Common Misunderstandings about Suicide.

Sometimes it's hard to understand why someone would think that suicide is their only option and understand what is going through their head and how they got to this 'dark' place.

Here are a few common misunderstandings.........

People who talk about Suicide won't really do it
FALSE - Almost everyone who takes there own life has given some clue or warning. Never ignore suicide threats. Take people's suicidal thoughts and feelings very seriously and help them find effective help.

Anyone who tries to end their life is 'crazy'
FALSE - Most suicidal people are likely to be extremely distressed, despairing, depressed, grief stricken or emotional pain - and are not 'crazy'.

If a person is determined to take their own life it is because they want to die.
FALSE - Even the most determined person has mixed feelings about death, moving back and forth between wanting to die and wanting to live. Above all, most people want their pain to stop. With help, a person can be supported back towards wanting to live.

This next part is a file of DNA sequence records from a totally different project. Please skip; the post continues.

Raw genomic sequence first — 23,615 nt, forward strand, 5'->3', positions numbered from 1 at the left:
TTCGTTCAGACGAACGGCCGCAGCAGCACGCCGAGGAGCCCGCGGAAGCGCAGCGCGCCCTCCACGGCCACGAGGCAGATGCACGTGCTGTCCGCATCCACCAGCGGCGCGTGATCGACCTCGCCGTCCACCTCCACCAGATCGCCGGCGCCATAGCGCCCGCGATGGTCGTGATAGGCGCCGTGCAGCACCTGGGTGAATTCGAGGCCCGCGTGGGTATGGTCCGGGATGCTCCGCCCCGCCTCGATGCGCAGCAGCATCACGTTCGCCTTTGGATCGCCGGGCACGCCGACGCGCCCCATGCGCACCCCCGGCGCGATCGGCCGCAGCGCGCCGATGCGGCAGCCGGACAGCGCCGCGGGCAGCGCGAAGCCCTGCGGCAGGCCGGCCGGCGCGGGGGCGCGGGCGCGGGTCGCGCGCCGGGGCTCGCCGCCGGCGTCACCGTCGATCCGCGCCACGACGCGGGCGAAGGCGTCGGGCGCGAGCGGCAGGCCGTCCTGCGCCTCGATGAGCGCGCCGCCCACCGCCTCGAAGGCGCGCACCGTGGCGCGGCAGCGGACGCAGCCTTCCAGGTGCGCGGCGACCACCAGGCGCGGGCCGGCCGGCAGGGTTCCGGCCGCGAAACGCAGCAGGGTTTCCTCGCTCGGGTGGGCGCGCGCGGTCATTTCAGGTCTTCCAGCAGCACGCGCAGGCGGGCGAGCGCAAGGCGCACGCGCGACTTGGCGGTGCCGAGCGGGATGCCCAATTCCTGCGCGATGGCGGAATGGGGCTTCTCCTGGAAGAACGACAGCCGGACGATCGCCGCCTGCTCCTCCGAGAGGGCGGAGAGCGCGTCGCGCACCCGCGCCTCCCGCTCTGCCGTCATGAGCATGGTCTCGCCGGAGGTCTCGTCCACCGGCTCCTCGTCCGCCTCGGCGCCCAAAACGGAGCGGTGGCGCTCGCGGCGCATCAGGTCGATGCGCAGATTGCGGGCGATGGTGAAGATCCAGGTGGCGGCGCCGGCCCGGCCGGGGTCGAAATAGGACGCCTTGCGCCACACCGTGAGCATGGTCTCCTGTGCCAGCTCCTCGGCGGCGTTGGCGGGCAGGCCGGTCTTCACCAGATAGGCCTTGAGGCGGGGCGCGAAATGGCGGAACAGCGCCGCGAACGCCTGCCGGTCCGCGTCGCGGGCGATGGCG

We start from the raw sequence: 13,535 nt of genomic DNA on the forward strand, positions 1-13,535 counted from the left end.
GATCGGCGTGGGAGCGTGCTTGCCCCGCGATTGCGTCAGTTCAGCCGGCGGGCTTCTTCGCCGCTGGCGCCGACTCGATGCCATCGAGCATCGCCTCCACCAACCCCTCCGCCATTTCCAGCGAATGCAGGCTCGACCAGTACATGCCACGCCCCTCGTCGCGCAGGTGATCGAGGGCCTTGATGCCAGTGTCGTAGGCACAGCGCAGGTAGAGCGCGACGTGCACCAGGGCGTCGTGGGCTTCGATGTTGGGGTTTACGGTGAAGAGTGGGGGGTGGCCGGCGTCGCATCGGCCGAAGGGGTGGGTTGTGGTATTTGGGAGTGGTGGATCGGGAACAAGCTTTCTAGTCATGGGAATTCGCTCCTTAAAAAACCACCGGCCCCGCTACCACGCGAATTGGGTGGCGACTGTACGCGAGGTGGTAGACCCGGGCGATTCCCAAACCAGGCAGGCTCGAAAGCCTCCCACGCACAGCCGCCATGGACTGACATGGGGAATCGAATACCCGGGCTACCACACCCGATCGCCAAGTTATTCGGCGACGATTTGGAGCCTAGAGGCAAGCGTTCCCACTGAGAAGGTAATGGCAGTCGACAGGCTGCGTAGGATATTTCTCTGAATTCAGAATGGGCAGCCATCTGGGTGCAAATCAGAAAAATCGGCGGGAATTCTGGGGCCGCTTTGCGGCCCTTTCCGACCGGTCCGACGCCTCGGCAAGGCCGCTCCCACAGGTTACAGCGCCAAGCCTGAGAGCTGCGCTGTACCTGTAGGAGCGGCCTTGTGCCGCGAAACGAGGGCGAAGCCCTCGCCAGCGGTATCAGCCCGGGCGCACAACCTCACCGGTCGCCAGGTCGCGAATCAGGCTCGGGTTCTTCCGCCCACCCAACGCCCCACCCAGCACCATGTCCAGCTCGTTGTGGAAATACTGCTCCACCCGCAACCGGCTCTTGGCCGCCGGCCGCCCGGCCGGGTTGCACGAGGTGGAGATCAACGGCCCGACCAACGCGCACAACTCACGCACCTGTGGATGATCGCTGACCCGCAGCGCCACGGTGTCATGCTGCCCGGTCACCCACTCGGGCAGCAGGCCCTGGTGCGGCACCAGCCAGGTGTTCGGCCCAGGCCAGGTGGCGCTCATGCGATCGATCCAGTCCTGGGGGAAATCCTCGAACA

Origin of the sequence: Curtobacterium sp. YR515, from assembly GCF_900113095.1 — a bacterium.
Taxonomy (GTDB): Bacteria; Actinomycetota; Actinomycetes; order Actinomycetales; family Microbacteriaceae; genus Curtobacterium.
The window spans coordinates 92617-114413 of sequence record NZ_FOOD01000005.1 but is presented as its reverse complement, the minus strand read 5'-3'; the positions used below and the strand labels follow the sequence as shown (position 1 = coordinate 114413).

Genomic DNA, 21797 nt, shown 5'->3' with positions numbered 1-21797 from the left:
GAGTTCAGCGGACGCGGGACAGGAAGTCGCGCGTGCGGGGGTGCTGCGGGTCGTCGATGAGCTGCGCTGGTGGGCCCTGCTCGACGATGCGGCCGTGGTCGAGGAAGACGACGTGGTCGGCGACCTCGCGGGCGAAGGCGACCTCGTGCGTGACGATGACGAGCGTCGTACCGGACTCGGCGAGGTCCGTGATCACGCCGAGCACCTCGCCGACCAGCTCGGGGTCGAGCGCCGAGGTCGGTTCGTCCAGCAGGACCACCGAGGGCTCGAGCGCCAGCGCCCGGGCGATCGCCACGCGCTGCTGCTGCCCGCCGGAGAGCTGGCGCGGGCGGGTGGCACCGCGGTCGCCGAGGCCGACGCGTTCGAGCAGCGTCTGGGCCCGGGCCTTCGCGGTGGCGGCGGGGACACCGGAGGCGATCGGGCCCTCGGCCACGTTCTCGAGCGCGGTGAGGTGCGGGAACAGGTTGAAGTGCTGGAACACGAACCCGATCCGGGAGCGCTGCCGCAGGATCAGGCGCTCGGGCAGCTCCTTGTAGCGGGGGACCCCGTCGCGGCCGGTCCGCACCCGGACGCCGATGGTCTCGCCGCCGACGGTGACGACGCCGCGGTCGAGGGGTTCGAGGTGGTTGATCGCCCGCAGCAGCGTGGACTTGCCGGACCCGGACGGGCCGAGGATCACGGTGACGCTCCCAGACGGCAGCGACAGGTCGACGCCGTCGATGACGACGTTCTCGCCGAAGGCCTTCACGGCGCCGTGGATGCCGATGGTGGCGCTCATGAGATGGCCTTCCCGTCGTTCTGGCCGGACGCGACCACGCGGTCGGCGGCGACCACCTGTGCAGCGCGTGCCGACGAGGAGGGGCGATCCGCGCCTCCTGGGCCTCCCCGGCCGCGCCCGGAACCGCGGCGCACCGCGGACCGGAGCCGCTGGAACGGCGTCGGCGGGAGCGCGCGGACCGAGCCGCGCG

Talking about suicide might give someone that idea.
FALSE -
Studies prove that bringing up the issue of suicide with a suicidal person and talking openly about it is one of the most helpful things you can do. When someone talks about suicide it is a cry for help and not a wish to die. Help must be given. Talking together about what the person is feeling lets them know you care and that you want to support them.

People who think about suicide are just being selfish.
FALSE -
At times it might feel like the person is being selfish, but mostly thare so overwhelmed by their emotional distress that their ability to manage things is not what it usually is. What they really need is help to come back into balance again.

Thanks to
Skylight for providing this information.

More information about suicide risk can be found at......
www.spinz.org.nz
www.headspace.org.nz
www.chmeds.ac.nz/research/suicide/help.htm
www.nzgg.org.nz